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The ability to go to buildings in the different areas of the hub and instantly have access to a set of similarly styled Toy Box games is a good addition to the game. Now if you're in the mood for some racing, you can get into a racing game without have to browse through a system of menus and game lists looking for a racing game. As for those menus which give you access to new Toy Box games developed by both Disney Interactive and other gamers, they're easier to navigate in 3.0 than in previous versions and you can quickly see what's new, recommended, and popular. Digger deeper than that still takes a little time and effort, though. It's really amazing that such a variety of games can be created using the Disney Infinity toolset - platform, action, racers, shooters, arcade, and even genres like tower defense are all represented here. All of the tools for you to create your own games are also here, but there are a couple of caveats that come with becoming a Toy Box designer. First of all, the tools will take a little work both to learn and to use. The tools are not inherently difficult to use, but they are handicapped a bit by the fact that a console doesn't provide the best interface for what is essentially a mod kit. Also, the game doesn't make everything available to you from the outset; you need to play through the Play Sets and Toy Box hub missions to find and unlock everything. And, of course, designing a compelling and fun game isn't necessarily easy in and of itself, but if you're not looking to produce something that's downloaded by thousands of other gamers, it's easy enough to put something together and have fun playing it since it's your own creation.

There are a couple of other new things in store for the Toy Box this year. Toy Box Adventures are add-on games that content-wise sit somewhere between a full Play Set and a Toy Box game. These require a separate purchase that gives you a game marker to place on the portal to launch the game. Since these are separate purchase items, we'll review them separately in a feature article. The other new addition is support for sidekicks. If you have played a Disney Infinity game in the past, then you'll be familiar with all of those little characters that ran around the Play Sets. Now a few of those characters have been given a special sidekick designation, meaning that they will tag along with you in Toy Box games and provide you with some support such as fighting by your side or providing you with some healing when you're in a pinch. Sidekicks level-up just like your figures do, and you can even give them special abilities by feeding them special kinds of food - food you can grow yourself in the Toy Box Hub's farming zone. Sidekicks are a fun addition to the game, and kids will enjoy the care and feeding of the little 'pets' that follow them around while they are playing.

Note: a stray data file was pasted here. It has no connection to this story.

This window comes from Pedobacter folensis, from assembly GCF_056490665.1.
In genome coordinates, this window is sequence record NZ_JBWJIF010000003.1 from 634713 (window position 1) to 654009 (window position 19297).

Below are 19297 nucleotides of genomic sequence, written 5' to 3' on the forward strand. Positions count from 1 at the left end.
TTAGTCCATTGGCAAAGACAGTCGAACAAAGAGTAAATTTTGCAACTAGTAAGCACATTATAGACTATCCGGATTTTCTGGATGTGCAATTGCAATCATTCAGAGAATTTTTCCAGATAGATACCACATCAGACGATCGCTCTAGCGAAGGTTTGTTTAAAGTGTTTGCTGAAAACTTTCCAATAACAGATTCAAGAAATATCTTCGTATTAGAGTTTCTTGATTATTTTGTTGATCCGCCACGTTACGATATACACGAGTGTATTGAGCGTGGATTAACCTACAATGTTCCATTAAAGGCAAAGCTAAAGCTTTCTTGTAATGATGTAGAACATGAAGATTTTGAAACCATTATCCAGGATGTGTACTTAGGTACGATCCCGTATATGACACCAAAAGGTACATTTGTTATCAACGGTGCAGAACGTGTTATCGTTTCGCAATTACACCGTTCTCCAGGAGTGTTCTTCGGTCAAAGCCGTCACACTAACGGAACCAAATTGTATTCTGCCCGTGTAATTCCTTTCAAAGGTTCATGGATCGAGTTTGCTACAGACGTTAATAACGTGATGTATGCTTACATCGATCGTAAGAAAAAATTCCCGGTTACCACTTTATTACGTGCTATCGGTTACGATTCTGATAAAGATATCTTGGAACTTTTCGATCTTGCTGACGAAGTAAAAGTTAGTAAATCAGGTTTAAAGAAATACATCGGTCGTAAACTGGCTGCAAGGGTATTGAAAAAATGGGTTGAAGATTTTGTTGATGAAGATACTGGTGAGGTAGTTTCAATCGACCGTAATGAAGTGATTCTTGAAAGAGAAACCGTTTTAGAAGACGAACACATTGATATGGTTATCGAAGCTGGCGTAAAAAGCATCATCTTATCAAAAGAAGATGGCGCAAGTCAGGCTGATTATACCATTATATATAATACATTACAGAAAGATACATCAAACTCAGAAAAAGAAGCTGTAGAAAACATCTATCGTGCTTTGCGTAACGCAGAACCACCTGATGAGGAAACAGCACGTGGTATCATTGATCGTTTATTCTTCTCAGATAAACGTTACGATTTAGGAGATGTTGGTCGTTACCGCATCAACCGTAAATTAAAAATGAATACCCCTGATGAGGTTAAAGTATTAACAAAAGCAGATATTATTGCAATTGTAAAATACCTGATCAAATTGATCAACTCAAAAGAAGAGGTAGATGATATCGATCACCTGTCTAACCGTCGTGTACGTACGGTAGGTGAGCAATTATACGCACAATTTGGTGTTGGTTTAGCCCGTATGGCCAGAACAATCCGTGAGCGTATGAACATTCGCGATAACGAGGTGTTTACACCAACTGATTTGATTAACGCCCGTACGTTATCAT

With Disney Infinity 3.0, the series is evolving its gameplay in several ways. The characters are becoming more distinct and less of a collection of clones wrapped in different skins, thanks to special attacks that make them feel more unique from one another, a more enjoyable combo-based fighting system, and branching skill trees that allow them to be customized to suit your style of play. More imagination has been put into the Play Sets and Toy Box hub, making them more enjoyable to play and giving you better entertainment mileage out of each one. The game is still very focused towards younger gamers, though, and while it's enjoyable to play the game along with kids, older gamers drawn in by the Star Wars content will probably find it all too easy and too cute. Ironically, the Toy Box game designer still feels a little complicated for kids while adults may enjoy trying their hand at game design. And, as with all collectible toy games, completing your collection of figures, Play Sets, and Toy Box Adventures requires a large investment for a video game, although the Toy Box games will probably help you to get more gameplay out of the whole thing than with other toy-based games. And in a design decision that many will appreciate, none of the game's content is gated-off because you haven't purchased the correct figure yet. Disney Infinity has come a long way since its first release, and while there's still room for improvement your kids will still have plenty of fun with the game.

Final Rating: 88% - Disney Infinity continues to improve with each release.